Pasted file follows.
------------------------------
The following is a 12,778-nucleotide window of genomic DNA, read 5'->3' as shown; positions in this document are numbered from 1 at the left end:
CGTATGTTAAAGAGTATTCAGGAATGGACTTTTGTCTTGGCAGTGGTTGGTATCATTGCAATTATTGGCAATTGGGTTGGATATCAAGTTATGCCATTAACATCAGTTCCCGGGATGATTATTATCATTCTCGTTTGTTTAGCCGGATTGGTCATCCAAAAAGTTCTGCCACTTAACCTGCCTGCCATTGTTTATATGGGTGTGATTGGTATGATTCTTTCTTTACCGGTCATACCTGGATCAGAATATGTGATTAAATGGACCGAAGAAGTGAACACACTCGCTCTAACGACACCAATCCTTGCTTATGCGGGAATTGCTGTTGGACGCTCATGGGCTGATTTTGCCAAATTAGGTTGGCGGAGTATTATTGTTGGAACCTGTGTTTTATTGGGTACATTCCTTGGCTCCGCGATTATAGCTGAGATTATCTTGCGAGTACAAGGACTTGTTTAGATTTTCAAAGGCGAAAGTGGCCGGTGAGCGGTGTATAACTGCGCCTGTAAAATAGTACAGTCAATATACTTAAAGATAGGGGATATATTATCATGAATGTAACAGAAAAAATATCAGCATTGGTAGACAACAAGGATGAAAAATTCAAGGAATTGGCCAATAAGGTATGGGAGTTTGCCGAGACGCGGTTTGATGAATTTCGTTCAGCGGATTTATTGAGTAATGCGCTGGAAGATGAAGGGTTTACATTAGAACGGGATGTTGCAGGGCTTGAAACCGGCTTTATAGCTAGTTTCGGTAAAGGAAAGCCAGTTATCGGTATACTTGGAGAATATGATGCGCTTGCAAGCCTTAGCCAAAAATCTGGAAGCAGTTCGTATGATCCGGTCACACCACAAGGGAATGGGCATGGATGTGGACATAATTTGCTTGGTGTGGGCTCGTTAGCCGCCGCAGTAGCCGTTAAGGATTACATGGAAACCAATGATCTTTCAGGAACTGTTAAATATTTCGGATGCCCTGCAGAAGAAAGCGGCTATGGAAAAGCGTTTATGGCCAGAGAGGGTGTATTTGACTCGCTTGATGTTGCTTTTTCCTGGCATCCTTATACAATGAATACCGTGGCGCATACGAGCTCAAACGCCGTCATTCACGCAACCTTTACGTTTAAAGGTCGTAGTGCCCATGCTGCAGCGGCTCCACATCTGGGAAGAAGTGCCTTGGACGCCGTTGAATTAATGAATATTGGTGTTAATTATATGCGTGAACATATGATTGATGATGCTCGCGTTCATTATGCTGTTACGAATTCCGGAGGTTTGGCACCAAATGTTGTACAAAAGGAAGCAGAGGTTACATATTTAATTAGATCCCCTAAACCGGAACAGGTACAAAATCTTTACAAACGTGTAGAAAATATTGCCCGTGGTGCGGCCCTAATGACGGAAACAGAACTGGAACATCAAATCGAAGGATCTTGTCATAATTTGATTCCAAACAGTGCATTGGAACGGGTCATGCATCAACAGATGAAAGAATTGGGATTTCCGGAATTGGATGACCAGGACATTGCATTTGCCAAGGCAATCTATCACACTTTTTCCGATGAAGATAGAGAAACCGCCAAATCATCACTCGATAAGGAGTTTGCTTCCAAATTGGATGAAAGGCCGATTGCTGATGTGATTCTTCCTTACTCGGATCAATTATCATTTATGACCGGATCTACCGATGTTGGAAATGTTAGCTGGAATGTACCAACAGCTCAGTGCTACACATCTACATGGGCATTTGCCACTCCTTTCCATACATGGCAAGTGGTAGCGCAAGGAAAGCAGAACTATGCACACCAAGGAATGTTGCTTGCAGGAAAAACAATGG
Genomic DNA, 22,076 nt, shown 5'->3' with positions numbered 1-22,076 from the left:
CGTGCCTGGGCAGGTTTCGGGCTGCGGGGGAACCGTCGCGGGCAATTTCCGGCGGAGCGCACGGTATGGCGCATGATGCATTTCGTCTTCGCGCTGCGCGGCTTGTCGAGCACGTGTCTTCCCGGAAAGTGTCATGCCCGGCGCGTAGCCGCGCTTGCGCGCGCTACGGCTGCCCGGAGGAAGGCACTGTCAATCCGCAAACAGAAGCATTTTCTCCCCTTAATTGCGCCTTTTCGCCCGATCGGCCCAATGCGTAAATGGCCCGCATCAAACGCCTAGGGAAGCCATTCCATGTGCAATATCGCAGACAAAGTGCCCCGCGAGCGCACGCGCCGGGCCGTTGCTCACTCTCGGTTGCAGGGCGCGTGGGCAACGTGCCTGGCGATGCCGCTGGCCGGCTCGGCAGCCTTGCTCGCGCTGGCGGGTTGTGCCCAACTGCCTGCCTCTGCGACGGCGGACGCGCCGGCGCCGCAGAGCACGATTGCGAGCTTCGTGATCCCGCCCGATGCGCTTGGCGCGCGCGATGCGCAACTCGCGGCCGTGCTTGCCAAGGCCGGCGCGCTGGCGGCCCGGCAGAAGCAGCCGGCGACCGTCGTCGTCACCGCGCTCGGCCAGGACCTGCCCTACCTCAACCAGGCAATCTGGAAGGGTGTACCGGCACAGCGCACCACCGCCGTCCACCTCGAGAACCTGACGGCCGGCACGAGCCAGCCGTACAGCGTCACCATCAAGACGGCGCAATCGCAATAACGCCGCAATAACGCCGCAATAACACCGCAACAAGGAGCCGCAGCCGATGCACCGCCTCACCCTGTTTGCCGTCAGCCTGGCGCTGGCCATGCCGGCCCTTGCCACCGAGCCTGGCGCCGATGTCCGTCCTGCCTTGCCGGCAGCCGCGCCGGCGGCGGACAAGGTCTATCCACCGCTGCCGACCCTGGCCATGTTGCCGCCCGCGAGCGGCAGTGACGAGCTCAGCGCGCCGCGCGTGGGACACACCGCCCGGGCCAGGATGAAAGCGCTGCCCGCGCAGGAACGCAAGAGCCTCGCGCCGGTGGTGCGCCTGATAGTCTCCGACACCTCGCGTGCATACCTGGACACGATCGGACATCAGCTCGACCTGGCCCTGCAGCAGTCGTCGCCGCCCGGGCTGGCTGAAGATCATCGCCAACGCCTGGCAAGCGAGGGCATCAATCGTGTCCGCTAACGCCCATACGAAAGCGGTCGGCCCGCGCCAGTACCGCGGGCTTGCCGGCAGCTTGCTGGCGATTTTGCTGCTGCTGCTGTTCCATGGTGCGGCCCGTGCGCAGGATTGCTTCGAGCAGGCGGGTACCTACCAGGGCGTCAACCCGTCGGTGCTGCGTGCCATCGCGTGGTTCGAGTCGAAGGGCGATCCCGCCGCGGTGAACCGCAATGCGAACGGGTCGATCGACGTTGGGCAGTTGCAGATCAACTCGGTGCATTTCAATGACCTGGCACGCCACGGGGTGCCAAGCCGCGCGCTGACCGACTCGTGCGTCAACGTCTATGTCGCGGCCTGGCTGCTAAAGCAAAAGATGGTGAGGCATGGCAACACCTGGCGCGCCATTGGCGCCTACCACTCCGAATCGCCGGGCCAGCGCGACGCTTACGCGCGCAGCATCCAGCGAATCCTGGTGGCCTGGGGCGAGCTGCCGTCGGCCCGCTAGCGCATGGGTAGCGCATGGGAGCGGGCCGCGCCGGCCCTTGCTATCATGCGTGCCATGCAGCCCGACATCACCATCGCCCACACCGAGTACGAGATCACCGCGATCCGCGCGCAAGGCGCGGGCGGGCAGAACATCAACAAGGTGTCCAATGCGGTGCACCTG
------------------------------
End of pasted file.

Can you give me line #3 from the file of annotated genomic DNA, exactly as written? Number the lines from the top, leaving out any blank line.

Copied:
Genomic DNA, 22,076 nt, shown 5'->3' with positions numbered 1-22,076 from the left: